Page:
The progressive education tradition at Hanahau‘oli School is deeply rooted in the John Dewey philosophy of education, the University of Chicago Laboratory School (1896-1904), and the ideas of Gudrun Thorne Thompson from the Francis Parker School (1901 - Present). Grounded in these origins, the school’s progressive education philosophy and mores include:

  • the idea that school should model an ideal democracy and function as a cooperative society on a small scale, in which students have the opportunity to be an active and productive member of the group, the community, and democratic life at-large

  • educators who design flexible school programing and curriculum to both meet the needs of society and create a better future society

  • teachers as co-inquirers and facilitators of learning who model the the skills, attitudes, and dispositions of the life-long learners they are aiming to cultivate in their students

  • students who are supported along paths of inquiry, generated in part by their own interests and curiosities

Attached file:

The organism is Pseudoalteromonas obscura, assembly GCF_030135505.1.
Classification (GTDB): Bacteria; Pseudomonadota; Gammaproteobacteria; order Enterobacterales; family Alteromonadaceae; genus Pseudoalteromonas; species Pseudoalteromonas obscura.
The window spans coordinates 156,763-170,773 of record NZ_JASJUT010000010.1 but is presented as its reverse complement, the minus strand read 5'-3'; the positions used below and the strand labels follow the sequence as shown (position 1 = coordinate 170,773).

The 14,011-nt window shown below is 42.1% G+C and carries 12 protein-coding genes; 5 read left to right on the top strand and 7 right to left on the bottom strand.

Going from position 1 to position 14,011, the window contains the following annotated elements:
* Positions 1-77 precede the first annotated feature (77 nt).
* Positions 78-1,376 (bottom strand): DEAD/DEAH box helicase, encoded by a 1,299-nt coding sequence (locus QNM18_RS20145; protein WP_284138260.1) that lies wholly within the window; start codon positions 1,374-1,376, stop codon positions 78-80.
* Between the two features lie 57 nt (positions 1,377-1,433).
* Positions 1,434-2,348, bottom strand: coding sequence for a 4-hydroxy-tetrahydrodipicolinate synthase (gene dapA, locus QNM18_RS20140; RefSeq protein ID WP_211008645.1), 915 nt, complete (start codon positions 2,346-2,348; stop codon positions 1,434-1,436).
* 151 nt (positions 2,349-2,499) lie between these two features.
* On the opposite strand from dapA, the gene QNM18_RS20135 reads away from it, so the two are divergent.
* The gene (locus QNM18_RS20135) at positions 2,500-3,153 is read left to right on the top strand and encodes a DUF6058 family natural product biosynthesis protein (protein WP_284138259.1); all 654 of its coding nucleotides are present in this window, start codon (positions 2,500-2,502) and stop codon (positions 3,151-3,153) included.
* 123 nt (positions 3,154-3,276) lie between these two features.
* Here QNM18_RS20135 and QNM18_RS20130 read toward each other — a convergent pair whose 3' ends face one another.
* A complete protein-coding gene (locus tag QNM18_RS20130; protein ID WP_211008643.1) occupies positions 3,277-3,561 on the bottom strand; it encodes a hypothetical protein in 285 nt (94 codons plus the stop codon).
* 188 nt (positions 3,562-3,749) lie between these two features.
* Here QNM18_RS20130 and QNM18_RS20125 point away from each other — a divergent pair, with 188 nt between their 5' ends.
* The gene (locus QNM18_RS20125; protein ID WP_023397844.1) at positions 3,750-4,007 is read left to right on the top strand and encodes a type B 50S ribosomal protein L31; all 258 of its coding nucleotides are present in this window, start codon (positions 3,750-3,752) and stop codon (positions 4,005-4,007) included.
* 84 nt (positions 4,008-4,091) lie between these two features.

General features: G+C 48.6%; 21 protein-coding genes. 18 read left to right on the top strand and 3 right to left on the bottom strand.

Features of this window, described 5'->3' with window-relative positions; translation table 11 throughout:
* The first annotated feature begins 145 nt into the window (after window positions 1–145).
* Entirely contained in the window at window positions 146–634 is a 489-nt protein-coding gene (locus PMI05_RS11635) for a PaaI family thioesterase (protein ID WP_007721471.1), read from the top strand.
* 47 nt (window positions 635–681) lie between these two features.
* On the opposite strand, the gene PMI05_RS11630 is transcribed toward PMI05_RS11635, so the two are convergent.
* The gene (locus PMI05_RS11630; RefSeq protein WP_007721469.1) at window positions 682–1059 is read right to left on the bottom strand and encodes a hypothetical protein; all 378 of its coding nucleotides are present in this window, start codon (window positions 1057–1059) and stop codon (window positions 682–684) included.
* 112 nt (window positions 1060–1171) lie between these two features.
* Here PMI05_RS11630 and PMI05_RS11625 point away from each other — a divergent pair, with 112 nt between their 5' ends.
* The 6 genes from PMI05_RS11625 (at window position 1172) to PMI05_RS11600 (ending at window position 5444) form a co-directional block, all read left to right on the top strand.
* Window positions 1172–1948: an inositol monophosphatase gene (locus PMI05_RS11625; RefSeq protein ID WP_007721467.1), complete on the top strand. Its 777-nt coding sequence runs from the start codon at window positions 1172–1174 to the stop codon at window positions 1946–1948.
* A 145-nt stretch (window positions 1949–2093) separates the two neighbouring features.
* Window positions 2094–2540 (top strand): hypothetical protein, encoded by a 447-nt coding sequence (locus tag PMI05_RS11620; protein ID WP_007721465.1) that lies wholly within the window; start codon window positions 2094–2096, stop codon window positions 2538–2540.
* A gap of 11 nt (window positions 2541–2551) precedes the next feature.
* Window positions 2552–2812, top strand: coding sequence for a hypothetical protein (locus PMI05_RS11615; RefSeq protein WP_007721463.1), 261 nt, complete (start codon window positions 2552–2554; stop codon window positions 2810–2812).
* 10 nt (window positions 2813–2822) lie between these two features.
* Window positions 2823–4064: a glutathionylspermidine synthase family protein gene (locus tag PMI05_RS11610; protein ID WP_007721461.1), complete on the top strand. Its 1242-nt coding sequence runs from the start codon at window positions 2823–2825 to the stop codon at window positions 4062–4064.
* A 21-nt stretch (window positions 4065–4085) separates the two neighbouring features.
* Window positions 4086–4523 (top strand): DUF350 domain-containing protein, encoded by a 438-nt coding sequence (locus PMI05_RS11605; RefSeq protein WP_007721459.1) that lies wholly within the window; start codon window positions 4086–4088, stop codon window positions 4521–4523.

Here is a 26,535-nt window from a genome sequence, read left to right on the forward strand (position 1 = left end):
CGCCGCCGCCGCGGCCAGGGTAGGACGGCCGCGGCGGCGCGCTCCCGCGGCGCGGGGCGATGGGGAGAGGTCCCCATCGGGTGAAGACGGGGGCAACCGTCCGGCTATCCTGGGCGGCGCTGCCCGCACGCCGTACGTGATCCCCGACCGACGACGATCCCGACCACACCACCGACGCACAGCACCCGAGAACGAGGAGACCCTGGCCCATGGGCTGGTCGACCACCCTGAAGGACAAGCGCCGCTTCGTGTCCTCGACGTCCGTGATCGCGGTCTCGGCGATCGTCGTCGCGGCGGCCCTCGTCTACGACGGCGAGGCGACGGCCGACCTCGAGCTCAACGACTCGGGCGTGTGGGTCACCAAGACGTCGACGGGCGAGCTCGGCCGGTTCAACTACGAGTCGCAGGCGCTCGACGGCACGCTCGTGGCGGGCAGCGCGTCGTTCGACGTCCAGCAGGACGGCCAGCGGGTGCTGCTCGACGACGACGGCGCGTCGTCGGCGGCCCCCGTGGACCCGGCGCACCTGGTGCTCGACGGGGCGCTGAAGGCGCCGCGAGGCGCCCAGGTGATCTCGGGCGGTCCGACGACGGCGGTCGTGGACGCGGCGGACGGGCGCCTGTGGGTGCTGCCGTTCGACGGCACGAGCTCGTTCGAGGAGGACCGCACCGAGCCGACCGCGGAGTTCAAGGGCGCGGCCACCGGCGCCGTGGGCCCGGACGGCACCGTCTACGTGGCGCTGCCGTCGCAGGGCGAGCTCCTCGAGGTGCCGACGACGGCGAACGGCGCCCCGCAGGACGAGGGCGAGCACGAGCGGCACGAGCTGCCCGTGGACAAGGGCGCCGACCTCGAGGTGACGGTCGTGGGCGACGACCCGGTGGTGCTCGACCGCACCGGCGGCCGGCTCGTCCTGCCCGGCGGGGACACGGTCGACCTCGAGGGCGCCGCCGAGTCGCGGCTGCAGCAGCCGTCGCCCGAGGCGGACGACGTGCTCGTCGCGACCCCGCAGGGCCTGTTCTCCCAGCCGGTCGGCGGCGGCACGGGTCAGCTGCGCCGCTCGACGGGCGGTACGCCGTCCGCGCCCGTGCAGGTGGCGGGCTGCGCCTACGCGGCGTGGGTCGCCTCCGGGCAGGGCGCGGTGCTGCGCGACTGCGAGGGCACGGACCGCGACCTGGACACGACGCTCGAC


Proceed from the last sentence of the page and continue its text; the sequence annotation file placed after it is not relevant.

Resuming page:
• learning environments in which students use a wide variation of activities to learn in large part through discovery or “learning by doing”

  • a problem-posing curriculum that is situated in real-life learning opportunities for students to engage in authentic problem-solving, critical and creative thought, and reflection about themselves and the world around them

  • a strong connection between school, home, and community life

  • a balance between developing individuality, initiative, and a commitment to the common good

  • commitment to both tradition and innovation

  • joyous work that is characterized by play, deep thinking, and human connection

  • and unending inquiry to discover the conditions under which educative growth actually occurs.